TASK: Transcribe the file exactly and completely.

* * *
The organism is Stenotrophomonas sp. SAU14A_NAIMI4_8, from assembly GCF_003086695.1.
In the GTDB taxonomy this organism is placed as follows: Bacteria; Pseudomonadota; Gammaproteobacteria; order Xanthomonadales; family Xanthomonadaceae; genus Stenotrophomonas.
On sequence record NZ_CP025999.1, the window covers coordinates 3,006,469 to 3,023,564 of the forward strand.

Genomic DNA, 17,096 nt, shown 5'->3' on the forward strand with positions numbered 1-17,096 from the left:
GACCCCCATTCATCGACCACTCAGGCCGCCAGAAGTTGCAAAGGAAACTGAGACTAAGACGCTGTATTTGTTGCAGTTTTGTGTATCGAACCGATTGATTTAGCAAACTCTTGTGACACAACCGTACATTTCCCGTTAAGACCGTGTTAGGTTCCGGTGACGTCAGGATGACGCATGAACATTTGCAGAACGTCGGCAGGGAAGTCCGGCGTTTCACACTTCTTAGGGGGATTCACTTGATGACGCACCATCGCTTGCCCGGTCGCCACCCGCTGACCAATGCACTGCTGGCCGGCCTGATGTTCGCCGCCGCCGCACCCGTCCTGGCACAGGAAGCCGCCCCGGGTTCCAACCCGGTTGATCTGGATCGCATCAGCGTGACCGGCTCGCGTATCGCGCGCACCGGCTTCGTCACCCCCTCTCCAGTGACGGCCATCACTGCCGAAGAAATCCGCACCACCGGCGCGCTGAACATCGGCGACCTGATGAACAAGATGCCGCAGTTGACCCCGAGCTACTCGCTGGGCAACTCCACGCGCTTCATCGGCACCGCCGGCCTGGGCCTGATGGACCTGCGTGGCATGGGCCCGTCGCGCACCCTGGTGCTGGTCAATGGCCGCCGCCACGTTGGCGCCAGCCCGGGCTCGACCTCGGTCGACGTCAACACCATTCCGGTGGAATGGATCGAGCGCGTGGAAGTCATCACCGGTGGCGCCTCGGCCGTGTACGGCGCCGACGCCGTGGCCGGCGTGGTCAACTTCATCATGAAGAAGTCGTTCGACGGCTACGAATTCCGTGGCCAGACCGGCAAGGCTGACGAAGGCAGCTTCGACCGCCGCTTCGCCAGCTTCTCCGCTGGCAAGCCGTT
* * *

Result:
The organism is Stenotrophomonas sp. SAU14A_NAIMI4_8, from assembly GCF_003086695.1.
In the GTDB taxonomy this organism is placed as follows: Bacteria; Pseudomonadota; Gammaproteobacteria; order Xanthomonadales; family Xanthomonadaceae; genus Stenotrophomonas.
On sequence record NZ_CP025999.1, the window covers coordinates 3,006,469 to 3,023,564 of the forward strand.

Genomic DNA, 17,096 nt, shown 5'->3' on the forward strand with positions numbered 1-17,096 from the left:
GACCCCCATTCATCGACCACTCAGGCCGCCAGAAGTTGCAAAGGAAACTGAGACTAAGACGCTGTATTTGTTGCAGTTTTGTGTATCGAACCGATTGATTTAGCAAACTCTTGTGACACAACCGTACATTTCCCGTTAAGACCGTGTTAGGTTCCGGTGACGTCAGGATGACGCATGAACATTTGCAGAACGTCGGCAGGGAAGTCCGGCGTTTCACACTTCTTAGGGGGATTCACTTGATGACGCACCATCGCTTGCCCGGTCGCCACCCGCTGACCAATGCACTGCTGGCCGGCCTGATGTTCGCCGCCGCCGCACCCGTCCTGGCACAGGAAGCCGCCCCGGGTTCCAACCCGGTTGATCTGGATCGCATCAGCGTGACCGGCTCGCGTATCGCGCGCACCGGCTTCGTCACCCCCTCTCCAGTGACGGCCATCACTGCCGAAGAAATCCGCACCACCGGCGCGCTGAACATCGGCGACCTGATGAACAAGATGCCGCAGTTGACCCCGAGCTACTCGCTGGGCAACTCCACGCGCTTCATCGGCACCGCCGGCCTGGGCCTGATGGACCTGCGTGGCATGGGCCCGTCGCGCACCCTGGTGCTGGTCAATGGCCGCCGCCACGTTGGCGCCAGCCCGGGCTCGACCTCGGTCGACGTCAACACCATTCCGGTGGAATGGATCGAGCGCGTGGAAGTCATCACCGGTGGCGCCTCGGCCGTGTACGGCGCCGACGCCGTGGCCGGCGTGGTCAACTTCATCATGAAGAAGTCGTTCGACGGCTACGAATTCCGTGGCCAGACCGGCAAGGCTGACGAAGGCAGCTTCGACCGCCGCTTCGCCAGCTTCTCCGCTGGCAAGCCGTT